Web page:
Felting of wool is a major problem in the manufacture of knitted and woven products, as it is related to yarn shrinkage, which is a critical problem of the finished product. Felting is a unique property of animal fibres and a desirable characteristic in the making of felted products. However, felting is a particular problem with fine wools. Non-shrink woollen products are currently produced using chemical treatments during processing. Chlorination is the first step and it degrades the fibre surface. Fibres are then coated with polymers to cover degraded scale structures and/or to bond fibres together to prevent felt shrinkage. This process minimises frictional effects on wool fibre surfaces, limits relative motion of fibres in all directions, and increases hydrophilic properties of the fibre surface (Chen et al., 2000). Although these processes have been highly successful in shrink-proofing wool, they are expensive and detrimental to the fibre. Furthermore, the chlorination process is environmentally unfriendly and there are difficulties with residue disposal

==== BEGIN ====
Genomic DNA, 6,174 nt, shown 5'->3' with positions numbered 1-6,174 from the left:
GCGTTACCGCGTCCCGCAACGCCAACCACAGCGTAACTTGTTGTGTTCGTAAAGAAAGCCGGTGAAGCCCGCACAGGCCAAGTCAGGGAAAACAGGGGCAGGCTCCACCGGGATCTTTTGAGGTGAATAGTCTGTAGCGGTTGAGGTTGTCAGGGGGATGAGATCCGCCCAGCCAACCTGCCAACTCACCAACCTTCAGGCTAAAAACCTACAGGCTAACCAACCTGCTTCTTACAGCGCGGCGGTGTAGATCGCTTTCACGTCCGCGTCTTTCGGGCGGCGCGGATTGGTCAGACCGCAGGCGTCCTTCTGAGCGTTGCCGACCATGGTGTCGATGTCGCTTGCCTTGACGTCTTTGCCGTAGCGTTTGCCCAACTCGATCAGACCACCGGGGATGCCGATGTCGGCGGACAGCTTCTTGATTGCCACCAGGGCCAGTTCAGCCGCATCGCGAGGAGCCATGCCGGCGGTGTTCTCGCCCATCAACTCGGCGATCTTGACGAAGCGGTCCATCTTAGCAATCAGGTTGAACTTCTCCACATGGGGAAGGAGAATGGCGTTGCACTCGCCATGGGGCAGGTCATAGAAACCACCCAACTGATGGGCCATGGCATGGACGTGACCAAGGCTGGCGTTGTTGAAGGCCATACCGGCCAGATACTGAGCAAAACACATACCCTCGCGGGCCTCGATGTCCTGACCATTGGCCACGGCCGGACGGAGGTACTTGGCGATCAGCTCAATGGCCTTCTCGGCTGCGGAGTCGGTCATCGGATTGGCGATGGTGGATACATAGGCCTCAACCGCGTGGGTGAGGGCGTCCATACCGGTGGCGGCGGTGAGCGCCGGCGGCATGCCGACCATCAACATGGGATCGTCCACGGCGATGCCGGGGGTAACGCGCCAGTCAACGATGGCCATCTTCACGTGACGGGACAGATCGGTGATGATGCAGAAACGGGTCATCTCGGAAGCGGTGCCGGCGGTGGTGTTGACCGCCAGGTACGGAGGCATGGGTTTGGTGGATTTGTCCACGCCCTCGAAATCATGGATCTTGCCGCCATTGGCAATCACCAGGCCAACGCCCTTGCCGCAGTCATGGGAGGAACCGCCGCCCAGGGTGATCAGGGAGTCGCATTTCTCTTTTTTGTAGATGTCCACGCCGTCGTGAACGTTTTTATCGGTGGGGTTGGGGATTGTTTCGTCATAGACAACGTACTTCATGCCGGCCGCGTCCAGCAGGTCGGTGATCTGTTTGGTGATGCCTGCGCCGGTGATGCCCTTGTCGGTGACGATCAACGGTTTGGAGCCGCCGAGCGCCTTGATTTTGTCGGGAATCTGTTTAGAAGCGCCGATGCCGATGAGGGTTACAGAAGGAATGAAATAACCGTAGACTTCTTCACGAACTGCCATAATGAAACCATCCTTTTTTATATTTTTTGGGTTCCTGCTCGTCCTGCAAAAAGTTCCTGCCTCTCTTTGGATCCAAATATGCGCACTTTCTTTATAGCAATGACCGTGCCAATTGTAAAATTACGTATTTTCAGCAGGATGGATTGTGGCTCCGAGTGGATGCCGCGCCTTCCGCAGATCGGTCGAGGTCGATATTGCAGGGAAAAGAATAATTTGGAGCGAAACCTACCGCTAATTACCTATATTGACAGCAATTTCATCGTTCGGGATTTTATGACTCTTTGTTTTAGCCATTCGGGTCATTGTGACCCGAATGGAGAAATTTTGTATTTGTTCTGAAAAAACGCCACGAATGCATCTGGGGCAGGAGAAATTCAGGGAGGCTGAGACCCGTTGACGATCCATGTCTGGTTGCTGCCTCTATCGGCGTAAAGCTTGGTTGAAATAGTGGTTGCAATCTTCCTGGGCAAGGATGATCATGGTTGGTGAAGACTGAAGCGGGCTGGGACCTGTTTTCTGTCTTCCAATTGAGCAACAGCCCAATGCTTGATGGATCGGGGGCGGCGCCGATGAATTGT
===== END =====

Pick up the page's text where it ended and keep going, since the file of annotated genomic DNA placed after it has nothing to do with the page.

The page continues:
Proceedings of the World Congress on Genetics Applied to Livestock Production, Volume 2002. Session 12, , 12.03, 2002
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